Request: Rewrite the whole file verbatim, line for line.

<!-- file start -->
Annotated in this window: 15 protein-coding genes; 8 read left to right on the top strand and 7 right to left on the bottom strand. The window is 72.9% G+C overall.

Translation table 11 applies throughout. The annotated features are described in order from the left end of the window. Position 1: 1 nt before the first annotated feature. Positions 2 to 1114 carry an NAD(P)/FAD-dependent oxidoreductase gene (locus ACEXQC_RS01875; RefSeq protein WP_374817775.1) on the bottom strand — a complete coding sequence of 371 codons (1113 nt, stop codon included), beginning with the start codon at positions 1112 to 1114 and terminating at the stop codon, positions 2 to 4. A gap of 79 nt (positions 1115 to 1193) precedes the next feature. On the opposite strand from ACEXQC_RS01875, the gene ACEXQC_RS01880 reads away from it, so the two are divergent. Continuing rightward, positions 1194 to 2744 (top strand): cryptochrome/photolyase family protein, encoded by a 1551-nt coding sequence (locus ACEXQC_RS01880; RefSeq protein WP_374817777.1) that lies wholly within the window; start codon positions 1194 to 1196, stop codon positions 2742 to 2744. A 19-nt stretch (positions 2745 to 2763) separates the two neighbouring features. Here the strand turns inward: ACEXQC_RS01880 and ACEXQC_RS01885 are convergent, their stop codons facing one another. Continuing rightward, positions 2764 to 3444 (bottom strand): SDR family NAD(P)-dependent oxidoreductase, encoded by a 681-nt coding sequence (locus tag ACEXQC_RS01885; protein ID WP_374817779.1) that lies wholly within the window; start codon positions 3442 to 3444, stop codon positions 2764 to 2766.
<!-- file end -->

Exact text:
Annotated in this window: 15 protein-coding genes; 8 read left to right on the top strand and 7 right to left on the bottom strand. The window is 72.9% G+C overall.

Translation table 11 applies throughout. The annotated features are described in order from the left end of the window. Position 1: 1 nt before the first annotated feature. Positions 2 to 1114 carry an NAD(P)/FAD-dependent oxidoreductase gene (locus ACEXQC_RS01875; RefSeq protein WP_374817775.1) on the bottom strand — a complete coding sequence of 371 codons (1113 nt, stop codon included), beginning with the start codon at positions 1112 to 1114 and terminating at the stop codon, positions 2 to 4. A gap of 79 nt (positions 1115 to 1193) precedes the next feature. On the opposite strand from ACEXQC_RS01875, the gene ACEXQC_RS01880 reads away from it, so the two are divergent. Continuing rightward, positions 1194 to 2744 (top strand): cryptochrome/photolyase family protein, encoded by a 1551-nt coding sequence (locus ACEXQC_RS01880; RefSeq protein WP_374817777.1) that lies wholly within the window; start codon positions 1194 to 1196, stop codon positions 2742 to 2744. A 19-nt stretch (positions 2745 to 2763) separates the two neighbouring features. Here the strand turns inward: ACEXQC_RS01880 and ACEXQC_RS01885 are convergent, their stop codons facing one another. Continuing rightward, positions 2764 to 3444 (bottom strand): SDR family NAD(P)-dependent oxidoreductase, encoded by a 681-nt coding sequence (locus tag ACEXQC_RS01885; protein ID WP_374817779.1) that lies wholly within the window; start codon positions 3442 to 3444, stop codon positions 2764 to 2766.